It’s not about numbers

Some years ago I was appointed as an interim manager to be Head of Architecture for a FTSE 100 company. The scope of my role was applications and infrastructure – business and data architecture was under another manager.

I had a team of 16 architects who had over the last nine months produced numerous architectural artifacts. They were very clever documents explaining all the options that had been evaluated, the evaluation process, the decisions made, and the reasons for each decision.

The team had lost its direction; it had done a lot of abstract architecting but nothing (zero, ziltch, nada, nix, diddly, zip) had been delivered. There was no plan to achieve delivery. Now was the time to get active and use this stuff to shape the IT service delivered to the business. We needed to get the application and infrastructure implementation teams to deliver the architectural vision that had been so painstakingly developed.

How did we get there?

  1. Get the right people
  2. Understand your customer
  3. Get a process
  4. Get some architectural artifacts to support the process

The Right People
I wanted architects who had the following traits:

  • Understanding of the business
  • Rapport with managers, users, developers and infrastructure staff
  • Verbal and written communications skills
  • Technical knowledge
  • Pragmatism
  • Bravery
  • Ability to operate with minimal supervision

I interviewed the team and I moved 12 out of 16 out of the team. Yes, that’s right I was left with 4 team members. I now had a strong core team capable of being a high performance self managing team.

Who is the customer?
As enterprise architects we have a complex customer base. Our aim, like all people working for the organization, is to help achieve the aims of the board of directors. An effective architecture team is visible at this level and has to be mindful of the impressions created at this level. For example, expensive resource that cause delay to business change will not last very long.

The business middle management implement change, applications are just a part of the change they are delivering. Sometimes they are parochial, narrowly focused, and often highly political. They have the ear of the directors and can make or break architecture and architects. You have to play the long game, sometimes compromising on minor details to ensure that the major gains from architecture are not lost.

The users experience the results of architecture. They have the ear of their management, they too can make or break architecture. It is absolutely essential that solutions are usable when they get into the hands of users. You cannot blame the developers for poor implementation, you cannot blame managers for cutting the budget. If the solution doesn’t deliver for the users then the architect is to blame.

Architects don’t implement, other IT staff or contractors or consultants or outsource partners do that. They consume architecture and deliver applications and infrastructure solutions that should meet the needs of the business. Get architecture right and delivery is quicker, cheaper and higher quality.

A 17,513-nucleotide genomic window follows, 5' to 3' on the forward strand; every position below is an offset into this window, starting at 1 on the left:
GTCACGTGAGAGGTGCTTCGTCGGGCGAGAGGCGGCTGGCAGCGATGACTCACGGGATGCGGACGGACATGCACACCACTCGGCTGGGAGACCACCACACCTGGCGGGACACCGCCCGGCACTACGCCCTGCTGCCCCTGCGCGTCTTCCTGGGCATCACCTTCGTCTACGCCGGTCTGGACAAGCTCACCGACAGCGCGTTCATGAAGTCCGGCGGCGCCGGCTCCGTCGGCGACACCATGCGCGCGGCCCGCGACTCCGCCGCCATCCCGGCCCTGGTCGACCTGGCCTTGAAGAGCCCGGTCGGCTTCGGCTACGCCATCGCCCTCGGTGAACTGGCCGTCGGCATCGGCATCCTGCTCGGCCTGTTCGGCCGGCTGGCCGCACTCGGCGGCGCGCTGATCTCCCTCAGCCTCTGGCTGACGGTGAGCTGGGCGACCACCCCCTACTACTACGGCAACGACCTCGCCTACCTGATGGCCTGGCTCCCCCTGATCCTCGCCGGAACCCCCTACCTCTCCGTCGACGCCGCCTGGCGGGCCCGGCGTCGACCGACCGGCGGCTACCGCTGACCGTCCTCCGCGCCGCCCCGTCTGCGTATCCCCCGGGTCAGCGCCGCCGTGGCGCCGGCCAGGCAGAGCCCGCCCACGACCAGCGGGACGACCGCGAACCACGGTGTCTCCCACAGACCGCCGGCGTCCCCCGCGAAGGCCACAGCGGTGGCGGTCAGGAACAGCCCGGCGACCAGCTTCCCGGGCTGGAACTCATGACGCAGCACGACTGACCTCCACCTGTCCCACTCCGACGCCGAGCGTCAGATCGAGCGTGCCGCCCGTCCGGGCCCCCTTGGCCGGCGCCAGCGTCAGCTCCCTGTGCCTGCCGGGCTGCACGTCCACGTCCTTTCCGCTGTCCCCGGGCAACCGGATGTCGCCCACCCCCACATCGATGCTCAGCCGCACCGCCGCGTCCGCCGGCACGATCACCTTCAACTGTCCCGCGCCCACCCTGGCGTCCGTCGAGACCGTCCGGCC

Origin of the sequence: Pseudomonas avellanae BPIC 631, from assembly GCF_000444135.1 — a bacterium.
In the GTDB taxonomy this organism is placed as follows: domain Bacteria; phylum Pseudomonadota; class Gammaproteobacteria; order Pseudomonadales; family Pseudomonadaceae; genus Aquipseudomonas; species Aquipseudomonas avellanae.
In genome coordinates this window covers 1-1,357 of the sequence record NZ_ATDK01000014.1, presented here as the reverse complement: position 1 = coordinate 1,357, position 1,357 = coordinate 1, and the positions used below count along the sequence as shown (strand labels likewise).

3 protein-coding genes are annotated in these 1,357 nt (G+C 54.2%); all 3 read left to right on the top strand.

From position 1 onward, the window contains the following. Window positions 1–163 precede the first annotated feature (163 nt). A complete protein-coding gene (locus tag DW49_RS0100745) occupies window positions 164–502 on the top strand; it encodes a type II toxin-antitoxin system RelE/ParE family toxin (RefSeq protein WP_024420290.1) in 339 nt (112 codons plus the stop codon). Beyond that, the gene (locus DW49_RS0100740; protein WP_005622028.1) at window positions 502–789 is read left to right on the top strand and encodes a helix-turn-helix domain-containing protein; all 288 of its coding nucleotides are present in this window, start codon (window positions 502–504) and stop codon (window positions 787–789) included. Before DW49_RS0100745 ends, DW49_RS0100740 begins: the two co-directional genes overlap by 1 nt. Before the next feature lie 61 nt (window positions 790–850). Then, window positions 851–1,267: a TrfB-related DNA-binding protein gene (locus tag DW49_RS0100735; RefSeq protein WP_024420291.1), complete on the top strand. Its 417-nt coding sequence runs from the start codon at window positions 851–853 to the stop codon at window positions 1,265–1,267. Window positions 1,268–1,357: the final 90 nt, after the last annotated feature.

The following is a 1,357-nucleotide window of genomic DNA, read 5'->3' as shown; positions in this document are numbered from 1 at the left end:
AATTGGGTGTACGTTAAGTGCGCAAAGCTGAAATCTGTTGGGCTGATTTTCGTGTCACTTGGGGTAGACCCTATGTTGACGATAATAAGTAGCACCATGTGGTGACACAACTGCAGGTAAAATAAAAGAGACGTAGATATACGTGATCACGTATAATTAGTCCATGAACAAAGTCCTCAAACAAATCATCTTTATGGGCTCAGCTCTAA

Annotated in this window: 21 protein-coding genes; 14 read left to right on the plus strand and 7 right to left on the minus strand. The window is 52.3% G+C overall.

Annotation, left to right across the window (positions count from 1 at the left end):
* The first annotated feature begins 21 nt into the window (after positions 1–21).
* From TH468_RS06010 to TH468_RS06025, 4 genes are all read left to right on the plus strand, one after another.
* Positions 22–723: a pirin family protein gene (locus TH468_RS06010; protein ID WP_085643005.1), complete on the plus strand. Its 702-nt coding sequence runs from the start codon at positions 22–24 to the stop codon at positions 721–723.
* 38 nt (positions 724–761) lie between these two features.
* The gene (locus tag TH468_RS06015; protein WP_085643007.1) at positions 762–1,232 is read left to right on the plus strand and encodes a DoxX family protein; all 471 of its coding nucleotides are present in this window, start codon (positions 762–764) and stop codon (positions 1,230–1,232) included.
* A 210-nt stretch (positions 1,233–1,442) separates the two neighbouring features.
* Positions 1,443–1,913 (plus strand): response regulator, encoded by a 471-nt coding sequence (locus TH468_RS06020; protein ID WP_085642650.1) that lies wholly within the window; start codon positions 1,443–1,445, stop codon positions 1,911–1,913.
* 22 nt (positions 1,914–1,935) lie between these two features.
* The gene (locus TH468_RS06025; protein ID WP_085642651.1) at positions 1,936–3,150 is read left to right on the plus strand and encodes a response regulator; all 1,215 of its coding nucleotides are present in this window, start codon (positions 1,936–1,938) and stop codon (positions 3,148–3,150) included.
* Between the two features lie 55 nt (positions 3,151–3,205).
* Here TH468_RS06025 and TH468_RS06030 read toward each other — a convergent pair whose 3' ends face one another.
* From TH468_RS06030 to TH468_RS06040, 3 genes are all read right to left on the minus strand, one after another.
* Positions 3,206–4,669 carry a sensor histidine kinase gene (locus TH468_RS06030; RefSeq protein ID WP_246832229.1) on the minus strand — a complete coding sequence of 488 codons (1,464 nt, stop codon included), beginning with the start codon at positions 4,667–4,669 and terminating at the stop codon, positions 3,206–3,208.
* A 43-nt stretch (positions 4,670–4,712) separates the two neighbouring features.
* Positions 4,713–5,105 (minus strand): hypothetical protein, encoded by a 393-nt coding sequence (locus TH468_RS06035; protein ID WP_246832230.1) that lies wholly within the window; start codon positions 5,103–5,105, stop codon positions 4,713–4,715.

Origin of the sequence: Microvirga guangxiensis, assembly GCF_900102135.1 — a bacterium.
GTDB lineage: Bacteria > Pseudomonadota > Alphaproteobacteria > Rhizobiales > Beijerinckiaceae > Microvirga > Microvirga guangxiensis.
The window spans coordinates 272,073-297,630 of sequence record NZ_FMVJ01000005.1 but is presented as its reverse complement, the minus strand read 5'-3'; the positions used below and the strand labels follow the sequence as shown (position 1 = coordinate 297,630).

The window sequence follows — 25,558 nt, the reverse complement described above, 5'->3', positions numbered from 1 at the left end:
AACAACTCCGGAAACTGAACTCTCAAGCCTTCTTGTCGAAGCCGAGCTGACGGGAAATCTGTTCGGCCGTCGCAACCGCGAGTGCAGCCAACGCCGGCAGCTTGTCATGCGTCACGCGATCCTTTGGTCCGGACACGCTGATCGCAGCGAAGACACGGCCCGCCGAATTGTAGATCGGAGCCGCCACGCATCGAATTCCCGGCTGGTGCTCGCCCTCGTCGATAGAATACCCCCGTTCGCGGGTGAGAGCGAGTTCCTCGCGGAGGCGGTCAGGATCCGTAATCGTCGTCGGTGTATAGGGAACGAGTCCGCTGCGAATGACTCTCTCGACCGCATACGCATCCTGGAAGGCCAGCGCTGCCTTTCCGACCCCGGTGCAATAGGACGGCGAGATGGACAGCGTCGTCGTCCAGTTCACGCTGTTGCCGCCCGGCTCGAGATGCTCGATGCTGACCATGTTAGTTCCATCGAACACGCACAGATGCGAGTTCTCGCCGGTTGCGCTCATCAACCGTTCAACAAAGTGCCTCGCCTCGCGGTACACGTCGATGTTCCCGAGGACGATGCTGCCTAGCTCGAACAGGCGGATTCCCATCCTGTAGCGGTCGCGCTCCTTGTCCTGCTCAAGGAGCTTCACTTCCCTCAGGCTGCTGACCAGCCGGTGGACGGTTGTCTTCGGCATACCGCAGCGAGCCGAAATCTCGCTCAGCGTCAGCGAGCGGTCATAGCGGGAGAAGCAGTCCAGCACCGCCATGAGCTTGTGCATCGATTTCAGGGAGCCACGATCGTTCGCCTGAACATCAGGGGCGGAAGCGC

Get a process
The keys to the process are:

  • Put the most effort where there is the most risk to the business – you need a triage procedure.
  • Get in at the beginning (or before that if you can) of a project
  • Understand project requirements
  • Ensure that the project is aligned to business goals (if you don’t do this then you are not an enterprise architect)
  • Guide the design so that it fits as best it can with the enterprise IT direction – make rational compromises, make sure that IT and business management understand the compromises (this also builds credibility as business aware pragmatists)
  • Keep tabs on delivery in a non intrusive, non obstructive, non policing way e.g. be available to give advice throughout delivery, be a “free” additional project resource
  • Be present at the post implementation review and benefits review (if your organisation doesn’t have them then organise them!)

Get some artefacts
In this case, we had more artefacts than we needed. We had to make them digestible, intelligible and interesting to our customers who were not architects. A three inch thick document making technical recommendations can be reduced to a single page with the decisions. Our work was finding the relevant facts for each of our customers at each stage of the process.

In other organizations, I have started with no artifacts. That didn’t stop us working with projects, we just delivered the key artifacts that we needed as we went along. You may have to work long hours but you don’t waste your time producing superfluous documents.

However many architectural artefacts you have there will always be a job to identify what is appropriate for your audience and to create or customise a deliverable to meet their needs.

How did we do?
We moved from academia to providing value to projects and securing service delivery inside 2 months. Five of the right architects were delivering more value than a team of 17 had previously. It’s not about numbers; it’s about the right people doing the right thing.

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